Every once in a while, I'll try to see if I can catch up to a bicyclist who's out in front of me. Today, I almost got to the guy on the orange Motobecane and I think that if I had another 10 seconds before he stopped to cross the street, I would have done it. It's not so much a competition as just a way to break the monotony. Of course, had I caught him, it would have been a competition and I would have one. Bicyclists are excellent self-rationalizers. Ask one about stopping at stop signs some time. Anyway, the guy was wearing jeans and I think a Bern helmet and maybe some Chrome shoes. Bike commuter 2.0. or something.
I'm really looking forward to the ride home. Won't be long now.


  1. Since we haven't met in person, I guess I fall into the "that guy who rides the ___" category of people you know. I'm that guy who rides the green Raleigh with the front basket. Yeah... I caught you checking out my basket the other day. That's okay, I don't mind being objectified when it's about my bike.

    Actually, I saw you again today - just as that BMW tried to right hook you at 15th & K (what do you call a right hook when it's oncoming traffic and you're in a cycle track on the left side of the road? Maybe the English have a term for it). BTW, it had to be a BMW, didn't it?

  2. @Kyle I will readily admit to ogling your basket. I'm a sucker for front baskets. Now that I know it's you, I will not hesitate to accost you more fully. I'm sure you are know regretting your comment. I think it's just called a "left hook" or maybe a "left cross" if we want to stick with the boxing terminology. And yes, it's always a BMW. Always.

  3. Happy Anniversary!
    I look forward to meeting you at coffee, if I must, but frankly the zoo is much more convenient for me.

  4. I am pretty sure our paths have not intersected as my commute does not enter the district. I congratulate you on your perseverence with this blog. I took it upon myself to take at least one picture for each bike commute last year. I saw the exercise through to the last (145th) commute but found it pretty tedious.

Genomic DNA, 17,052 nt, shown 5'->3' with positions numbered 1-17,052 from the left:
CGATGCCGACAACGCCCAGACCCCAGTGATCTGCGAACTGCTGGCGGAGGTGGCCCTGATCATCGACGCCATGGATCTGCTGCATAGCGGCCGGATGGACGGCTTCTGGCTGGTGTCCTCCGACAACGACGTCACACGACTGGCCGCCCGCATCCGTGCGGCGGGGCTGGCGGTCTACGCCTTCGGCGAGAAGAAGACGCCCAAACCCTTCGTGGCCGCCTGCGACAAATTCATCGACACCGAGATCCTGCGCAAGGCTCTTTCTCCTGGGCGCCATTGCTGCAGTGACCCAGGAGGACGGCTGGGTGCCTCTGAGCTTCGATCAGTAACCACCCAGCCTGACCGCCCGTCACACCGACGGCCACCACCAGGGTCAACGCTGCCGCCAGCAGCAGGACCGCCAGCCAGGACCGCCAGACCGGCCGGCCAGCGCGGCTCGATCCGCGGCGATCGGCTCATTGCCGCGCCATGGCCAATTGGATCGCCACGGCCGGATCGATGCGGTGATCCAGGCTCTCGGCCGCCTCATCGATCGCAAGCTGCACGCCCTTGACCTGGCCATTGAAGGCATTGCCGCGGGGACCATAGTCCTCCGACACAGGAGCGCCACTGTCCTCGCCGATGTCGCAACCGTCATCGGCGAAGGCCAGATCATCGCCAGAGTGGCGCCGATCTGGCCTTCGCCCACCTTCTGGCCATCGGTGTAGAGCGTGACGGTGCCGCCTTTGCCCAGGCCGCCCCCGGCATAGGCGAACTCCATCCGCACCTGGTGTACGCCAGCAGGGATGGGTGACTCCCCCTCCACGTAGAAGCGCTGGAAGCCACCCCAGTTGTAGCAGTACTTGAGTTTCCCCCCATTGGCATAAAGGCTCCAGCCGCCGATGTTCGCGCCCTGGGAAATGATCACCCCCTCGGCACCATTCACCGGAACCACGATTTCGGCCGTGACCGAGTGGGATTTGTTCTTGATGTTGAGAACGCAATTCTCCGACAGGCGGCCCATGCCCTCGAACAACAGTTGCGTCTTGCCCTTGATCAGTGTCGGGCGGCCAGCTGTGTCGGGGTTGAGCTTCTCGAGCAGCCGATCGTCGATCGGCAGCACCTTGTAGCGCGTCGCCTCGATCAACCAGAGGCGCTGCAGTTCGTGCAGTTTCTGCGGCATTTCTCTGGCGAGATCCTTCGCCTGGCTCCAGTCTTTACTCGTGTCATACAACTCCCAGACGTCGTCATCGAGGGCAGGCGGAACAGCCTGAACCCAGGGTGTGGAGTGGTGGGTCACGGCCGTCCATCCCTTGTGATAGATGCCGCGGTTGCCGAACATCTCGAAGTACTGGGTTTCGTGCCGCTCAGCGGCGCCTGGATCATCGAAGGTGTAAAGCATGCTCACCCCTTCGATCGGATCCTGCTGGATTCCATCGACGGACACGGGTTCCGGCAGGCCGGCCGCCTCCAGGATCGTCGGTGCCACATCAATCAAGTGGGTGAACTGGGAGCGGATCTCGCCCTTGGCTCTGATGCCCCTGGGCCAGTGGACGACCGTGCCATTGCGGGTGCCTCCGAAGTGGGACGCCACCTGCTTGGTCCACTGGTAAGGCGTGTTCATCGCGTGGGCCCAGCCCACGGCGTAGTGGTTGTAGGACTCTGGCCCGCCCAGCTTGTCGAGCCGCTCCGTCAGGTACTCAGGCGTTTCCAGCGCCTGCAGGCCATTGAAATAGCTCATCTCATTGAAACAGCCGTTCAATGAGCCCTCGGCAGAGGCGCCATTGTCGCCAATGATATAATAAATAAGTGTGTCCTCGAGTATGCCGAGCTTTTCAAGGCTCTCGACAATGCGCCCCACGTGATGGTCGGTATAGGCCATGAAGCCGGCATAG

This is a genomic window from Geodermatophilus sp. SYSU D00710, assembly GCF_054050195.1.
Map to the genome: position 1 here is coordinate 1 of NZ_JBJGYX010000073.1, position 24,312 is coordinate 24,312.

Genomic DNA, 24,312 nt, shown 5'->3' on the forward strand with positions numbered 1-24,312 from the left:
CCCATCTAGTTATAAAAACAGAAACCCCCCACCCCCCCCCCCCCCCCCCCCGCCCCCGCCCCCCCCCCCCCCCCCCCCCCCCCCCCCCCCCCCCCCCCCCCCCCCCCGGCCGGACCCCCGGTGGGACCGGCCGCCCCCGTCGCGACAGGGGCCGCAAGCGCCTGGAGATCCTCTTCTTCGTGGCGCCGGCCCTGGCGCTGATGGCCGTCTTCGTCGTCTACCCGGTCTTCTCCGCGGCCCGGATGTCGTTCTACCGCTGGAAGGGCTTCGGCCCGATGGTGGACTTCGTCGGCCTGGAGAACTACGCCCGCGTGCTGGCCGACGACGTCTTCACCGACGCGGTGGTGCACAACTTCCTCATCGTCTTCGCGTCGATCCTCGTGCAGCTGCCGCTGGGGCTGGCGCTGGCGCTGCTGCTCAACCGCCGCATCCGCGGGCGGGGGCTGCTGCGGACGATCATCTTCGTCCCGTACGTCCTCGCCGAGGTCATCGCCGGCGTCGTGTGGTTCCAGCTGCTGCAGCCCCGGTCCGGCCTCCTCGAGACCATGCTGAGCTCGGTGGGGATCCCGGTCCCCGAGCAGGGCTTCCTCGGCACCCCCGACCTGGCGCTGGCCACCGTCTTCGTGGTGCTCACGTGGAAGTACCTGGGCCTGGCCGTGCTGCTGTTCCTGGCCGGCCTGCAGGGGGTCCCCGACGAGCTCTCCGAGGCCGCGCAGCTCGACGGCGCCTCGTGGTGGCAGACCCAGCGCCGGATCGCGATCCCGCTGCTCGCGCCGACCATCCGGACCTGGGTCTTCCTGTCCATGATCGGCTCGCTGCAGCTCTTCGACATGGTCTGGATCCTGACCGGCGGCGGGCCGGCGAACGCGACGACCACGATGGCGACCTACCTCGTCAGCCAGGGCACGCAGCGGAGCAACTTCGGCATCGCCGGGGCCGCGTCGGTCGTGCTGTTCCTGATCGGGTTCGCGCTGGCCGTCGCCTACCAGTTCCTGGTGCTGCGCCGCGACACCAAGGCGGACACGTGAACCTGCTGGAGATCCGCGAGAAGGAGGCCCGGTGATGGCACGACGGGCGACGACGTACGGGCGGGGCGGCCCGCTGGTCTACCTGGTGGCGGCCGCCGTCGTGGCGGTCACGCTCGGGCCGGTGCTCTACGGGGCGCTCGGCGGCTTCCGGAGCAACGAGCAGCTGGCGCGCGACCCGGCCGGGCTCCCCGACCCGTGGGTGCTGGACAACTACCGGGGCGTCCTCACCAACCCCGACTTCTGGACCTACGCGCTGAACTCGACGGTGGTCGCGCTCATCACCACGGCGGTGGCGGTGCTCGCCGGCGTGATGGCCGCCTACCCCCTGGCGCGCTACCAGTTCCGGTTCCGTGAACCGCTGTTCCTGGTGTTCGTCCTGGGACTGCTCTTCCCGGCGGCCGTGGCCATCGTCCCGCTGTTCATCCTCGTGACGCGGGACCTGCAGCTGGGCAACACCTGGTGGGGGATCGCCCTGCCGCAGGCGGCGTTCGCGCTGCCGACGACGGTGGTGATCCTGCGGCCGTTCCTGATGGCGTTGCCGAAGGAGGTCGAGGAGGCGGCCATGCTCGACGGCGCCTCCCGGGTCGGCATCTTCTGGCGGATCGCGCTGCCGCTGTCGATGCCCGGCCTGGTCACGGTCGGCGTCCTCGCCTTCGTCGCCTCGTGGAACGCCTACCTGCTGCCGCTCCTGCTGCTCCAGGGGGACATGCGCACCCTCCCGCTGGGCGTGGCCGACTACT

I have been wondering how you remmeber all the details of your commute. Most of my commutes are forgettable. Pedal, pedal, pedal. Work. Pedal, pedal, pedal. Home.

  5. @ultrarunngirl Maybe we can get coffee at the zoo? Does the zoo sell coffee?
    @Rootchopper Yeah, it's definitely an exercise in perseverance more than anything else. But I think the (rather modest) qualified "success" of the blog comes from the repetition. If I wanted to get all grad school, I'd say that the bike commute blog is a mimetic enterprise, but as I said in the post, I'd rather not engage in too much reflection. At least not without beer.
    It can get somewhat tedious, but I think one of my main advantages is bicycling on streets instead of trails and benefiting from the cars and people and all that. There's normally at least something that I can string out into at least part of a post. And when not, there's normally something on my mind vaguely bike related that I can string out into a paragraph or two. I've never had to make anything up, which I think says a lot about the benefits of bike commuting. It's like tv on wheels.

    1. TV on wheels! Exactly. I used to say that running in a marathon was like a movie. Same idea.

  6. Brian, congrats on a year of blogging -- I always enjoy reading your posts, and I thought of you this morning, as I was riding up 7th Street from the Mall, interrupted by 7 horn-blasts in quick succession, from a Lexus driver who then pulled around me only to have to stop 11 feet later, behind a UPS truck with its hazards on. I hope he enjoyed passing me half as much as I enjoyed passing him twice, at the next two traffic lights.

    The Lexus drivers are fewer in number, but they certainly match the behavior of many BMW and Mercedes and (occasionally) Audi-driving denizens of the DC area.

  7. I haven't had a daytime commute for months so it's hard to figure out if I recognize anyone, but maybe when it's light during my ride I'll see you and wave (most likely on East Capitol in the evening) or say hi if we are at the same stoplight. I'd also be tempted to shoal you just for shits and gigs, but maybe that's not such a good idea. Until then, happy anniversary!

  8. Congratulations on the year of blogging! Can't wait for more rush hour bike-lane induced thoughts on cycle chic and the genderization of cycling. My zine is in flux right now so I can't send you my own article about it at this time.

  9. I've been riding the folding bike this winter, anticipating having to take it home with me on the train a lot in bad weather, but it's been so nice, I think I've only had to do that twice so far. Today was so warm, I could roll up my pant leg and have exposed skin for the first time since October.